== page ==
The defendant was evaluated on March 10 and 14, 2014, on an out-patient basis by a psychologist who was agreed to by both of the parties. This evaluation found that the defendant was incompetent to stand trial, a finding that the defendant’s counsel later agreed with. While the defendant himself maintained that he was, in fact, competent, the magistrate judge thereafter found that the defendant was not competent to stand trial.

On April 25, 2014, the magistrate judge ordered the defendant into the custody of the Attorney General for commitment to a mental health treatment facility. He was thereafter designated to the Federal Medical Center (“FMC”) at Butner, North Carolina, for approximately four months so that a determination could be made as to whether his competence could be restored. On October 7, 2014, the FMC issued a 59-page report that addressed the defendant’s behavior and mental state. This report discussed how the stress of his current situation was negatively impacting his physical and mental health, and found that his mental status had actually declined while he was at the FMC. The report further confirmed that he was not competent to stand trial.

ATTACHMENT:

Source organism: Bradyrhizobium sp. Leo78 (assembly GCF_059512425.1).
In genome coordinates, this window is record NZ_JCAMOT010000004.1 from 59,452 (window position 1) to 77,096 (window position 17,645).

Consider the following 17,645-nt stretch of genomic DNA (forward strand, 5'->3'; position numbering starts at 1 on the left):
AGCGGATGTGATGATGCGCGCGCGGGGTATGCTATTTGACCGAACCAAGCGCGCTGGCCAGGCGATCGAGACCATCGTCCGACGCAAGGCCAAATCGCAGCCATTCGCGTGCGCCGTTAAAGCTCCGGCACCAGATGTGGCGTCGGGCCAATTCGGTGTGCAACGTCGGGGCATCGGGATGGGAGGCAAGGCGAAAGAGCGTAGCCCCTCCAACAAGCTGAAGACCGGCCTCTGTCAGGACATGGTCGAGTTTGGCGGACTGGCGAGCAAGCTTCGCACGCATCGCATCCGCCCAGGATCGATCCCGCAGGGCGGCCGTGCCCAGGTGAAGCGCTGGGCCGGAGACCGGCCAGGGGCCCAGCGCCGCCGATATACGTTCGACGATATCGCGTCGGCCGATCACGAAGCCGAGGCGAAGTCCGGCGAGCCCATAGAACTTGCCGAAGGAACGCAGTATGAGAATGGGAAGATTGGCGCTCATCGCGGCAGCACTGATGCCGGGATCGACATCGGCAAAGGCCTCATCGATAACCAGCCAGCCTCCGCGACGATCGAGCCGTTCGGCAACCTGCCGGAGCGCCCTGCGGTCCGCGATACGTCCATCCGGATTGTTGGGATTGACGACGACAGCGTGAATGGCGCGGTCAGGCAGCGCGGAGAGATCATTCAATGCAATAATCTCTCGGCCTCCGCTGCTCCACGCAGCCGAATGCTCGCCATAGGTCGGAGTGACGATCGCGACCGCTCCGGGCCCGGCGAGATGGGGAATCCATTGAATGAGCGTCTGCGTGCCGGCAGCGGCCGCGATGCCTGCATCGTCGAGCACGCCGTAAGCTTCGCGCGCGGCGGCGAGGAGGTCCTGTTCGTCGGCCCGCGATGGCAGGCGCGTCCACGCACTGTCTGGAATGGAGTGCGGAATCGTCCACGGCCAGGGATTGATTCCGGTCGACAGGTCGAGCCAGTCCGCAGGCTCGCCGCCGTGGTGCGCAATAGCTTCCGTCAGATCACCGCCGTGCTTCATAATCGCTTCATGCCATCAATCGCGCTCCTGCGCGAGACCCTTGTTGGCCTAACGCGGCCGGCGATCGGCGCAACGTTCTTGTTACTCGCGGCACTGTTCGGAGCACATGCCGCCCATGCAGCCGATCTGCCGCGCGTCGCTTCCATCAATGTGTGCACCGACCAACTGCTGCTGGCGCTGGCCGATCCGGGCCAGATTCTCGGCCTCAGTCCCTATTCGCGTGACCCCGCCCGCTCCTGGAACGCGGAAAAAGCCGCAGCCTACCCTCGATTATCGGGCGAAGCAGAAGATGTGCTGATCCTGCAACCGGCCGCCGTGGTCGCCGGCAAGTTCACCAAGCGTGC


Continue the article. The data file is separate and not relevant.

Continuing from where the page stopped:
The FMC report also proposed a treatment plan for the purpose of restoring the defendant’s competence. The parties ultimately agreed upon a treatment plan for the defendant, and an Agreed Order for Treatment was entered on December 11, 2014. After four months of out-patient treatment, including antipsychotic medication, the defendant was again deemed to be incompetent in a psychiatric report dated August 18, 2015. This report concluded that it was unlikely that the defendant’s competency would be restored to the point where he could stand trial. Neither this report nor any of the other reports suggest that the defendant presents an immediate risk to himself or others.